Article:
The Migratory Connectivity in the Ocean (MiCO) system – developed by Duke University’s Marine Geospatial Ecology Lab with support from GOBI’s IKI grant and input from over 30 partners – was finally launched during a Side Event at the 2nd BBNJ Intergovernmental Conference held at UN Headquarters in New York in April 2019. The conference is part of a series of dedicated UN meetings for States to negotiate a new international legally binding instrument for the conservation and sustainable use of marine biological diversity of areas beyond national jurisdiction. The Side Event and MiCO launch, attended by over 60 delegates, was hosted by the Permanent Mission to the United Nations of Ecuador and the Comisión Permanente del Pacífico Sur (CPPS), and organised by UN Environment World Conservation Monitoring Centre and Duke University.
Based on the movements of highly migratory marine animals collated by MiCO, patterns in species distribution and movement can be visualised, increasing our knowledge on area use and biological connectivity between national waters and areas beyond national jurisdiction (ABNJ). MiCO shows where high use areas (nodes) occur, as well as the routes that the animals take to travel among them (corridors). MiCO users can overlay multiple species or can query the system based on a specific country’s EEZ, a specific species, and even attributes about a species like age class, sex, or population. At the time of launch, the MiCO system hosts 21 nodes and 17 corridors for seven species, based on analyses of tracks from telemetry data of 357 animals from 61 datasets provided by 33 contributing partners.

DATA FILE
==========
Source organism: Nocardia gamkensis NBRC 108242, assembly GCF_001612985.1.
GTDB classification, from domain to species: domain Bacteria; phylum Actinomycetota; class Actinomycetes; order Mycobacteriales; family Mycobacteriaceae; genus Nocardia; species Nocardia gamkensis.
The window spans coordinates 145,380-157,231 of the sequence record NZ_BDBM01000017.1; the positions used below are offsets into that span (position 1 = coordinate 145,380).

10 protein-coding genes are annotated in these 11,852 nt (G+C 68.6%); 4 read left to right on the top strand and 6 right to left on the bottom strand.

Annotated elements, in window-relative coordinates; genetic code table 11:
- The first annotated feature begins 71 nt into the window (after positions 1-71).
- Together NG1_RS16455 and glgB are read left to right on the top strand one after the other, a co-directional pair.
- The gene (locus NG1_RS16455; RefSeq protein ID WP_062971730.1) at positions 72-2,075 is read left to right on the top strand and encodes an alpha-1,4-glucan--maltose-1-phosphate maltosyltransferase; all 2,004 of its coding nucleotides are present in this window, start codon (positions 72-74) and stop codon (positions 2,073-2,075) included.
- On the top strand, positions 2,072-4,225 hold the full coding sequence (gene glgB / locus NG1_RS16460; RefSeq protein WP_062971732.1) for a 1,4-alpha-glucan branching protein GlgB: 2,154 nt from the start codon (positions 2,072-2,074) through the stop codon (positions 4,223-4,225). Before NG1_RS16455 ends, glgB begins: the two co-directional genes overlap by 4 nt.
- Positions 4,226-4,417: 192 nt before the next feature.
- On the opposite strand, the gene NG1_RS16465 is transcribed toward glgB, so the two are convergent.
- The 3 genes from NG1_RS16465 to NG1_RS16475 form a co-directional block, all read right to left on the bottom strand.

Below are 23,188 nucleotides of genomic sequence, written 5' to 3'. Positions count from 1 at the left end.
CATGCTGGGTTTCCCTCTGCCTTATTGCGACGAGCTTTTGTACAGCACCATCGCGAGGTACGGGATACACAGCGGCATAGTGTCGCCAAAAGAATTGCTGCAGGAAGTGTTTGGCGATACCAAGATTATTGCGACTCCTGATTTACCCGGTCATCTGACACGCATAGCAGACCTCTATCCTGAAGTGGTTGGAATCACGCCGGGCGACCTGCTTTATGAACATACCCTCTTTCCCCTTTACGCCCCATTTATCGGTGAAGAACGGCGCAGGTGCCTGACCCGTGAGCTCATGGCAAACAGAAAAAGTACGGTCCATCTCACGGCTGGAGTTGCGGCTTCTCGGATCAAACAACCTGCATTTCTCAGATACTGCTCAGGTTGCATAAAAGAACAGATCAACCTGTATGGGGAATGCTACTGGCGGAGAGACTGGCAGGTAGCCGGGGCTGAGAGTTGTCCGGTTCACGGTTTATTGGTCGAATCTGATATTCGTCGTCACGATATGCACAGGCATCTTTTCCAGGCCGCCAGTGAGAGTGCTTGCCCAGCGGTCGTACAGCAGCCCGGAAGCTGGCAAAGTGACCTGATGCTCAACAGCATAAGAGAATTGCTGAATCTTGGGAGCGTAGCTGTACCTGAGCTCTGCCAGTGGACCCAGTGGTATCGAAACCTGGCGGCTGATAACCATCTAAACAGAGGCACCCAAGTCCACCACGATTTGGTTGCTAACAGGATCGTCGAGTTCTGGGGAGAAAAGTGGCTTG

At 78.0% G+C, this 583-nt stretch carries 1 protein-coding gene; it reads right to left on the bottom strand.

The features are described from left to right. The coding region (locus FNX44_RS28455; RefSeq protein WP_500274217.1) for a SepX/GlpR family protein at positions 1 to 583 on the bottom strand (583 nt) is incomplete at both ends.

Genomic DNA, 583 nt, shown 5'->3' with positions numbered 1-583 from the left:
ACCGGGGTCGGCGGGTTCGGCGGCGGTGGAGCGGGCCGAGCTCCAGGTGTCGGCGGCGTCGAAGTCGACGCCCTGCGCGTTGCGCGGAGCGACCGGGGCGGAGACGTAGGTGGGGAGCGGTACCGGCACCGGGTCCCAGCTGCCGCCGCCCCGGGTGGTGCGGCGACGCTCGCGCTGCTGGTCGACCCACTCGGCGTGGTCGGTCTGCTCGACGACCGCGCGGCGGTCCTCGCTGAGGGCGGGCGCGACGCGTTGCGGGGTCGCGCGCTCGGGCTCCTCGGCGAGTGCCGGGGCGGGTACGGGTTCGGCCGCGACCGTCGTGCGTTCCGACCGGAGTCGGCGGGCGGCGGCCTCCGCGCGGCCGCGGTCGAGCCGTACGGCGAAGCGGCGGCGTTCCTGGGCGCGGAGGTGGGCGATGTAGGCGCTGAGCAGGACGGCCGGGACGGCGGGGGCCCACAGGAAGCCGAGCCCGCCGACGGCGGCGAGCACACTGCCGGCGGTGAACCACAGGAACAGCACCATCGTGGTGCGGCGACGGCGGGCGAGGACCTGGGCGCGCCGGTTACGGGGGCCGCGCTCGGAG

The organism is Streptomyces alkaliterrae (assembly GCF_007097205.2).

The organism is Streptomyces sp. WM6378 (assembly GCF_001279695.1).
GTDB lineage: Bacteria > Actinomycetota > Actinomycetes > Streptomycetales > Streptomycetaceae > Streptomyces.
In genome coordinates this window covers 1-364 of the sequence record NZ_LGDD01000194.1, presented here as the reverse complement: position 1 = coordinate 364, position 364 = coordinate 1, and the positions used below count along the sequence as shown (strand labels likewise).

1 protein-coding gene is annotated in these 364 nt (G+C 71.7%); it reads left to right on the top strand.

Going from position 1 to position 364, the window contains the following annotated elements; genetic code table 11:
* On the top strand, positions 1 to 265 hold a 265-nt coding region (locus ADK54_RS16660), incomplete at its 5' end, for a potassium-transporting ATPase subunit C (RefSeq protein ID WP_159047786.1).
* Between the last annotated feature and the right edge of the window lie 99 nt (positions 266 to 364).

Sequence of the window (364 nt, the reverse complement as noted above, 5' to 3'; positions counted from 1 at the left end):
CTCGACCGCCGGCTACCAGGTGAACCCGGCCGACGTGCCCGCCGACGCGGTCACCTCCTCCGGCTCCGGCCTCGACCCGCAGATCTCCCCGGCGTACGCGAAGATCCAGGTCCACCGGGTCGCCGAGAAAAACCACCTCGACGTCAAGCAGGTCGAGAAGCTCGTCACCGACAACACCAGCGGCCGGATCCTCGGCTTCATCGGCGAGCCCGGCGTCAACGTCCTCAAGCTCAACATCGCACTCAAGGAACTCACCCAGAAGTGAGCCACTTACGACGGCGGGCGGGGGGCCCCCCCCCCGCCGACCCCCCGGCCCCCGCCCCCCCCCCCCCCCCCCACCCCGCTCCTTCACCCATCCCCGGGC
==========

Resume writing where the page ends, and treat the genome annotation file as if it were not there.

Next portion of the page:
By collating and enabling the visualisation of such data, MiCO is able to inform BBNJ discussions around the development of area-based management tools, environmental impact assessments (and strategic environmental assessments), and capacity building and technology transfer. Anyone interested in contributing data or learning more about the MiCO system is invited to visit mico.eco or email email@example.com.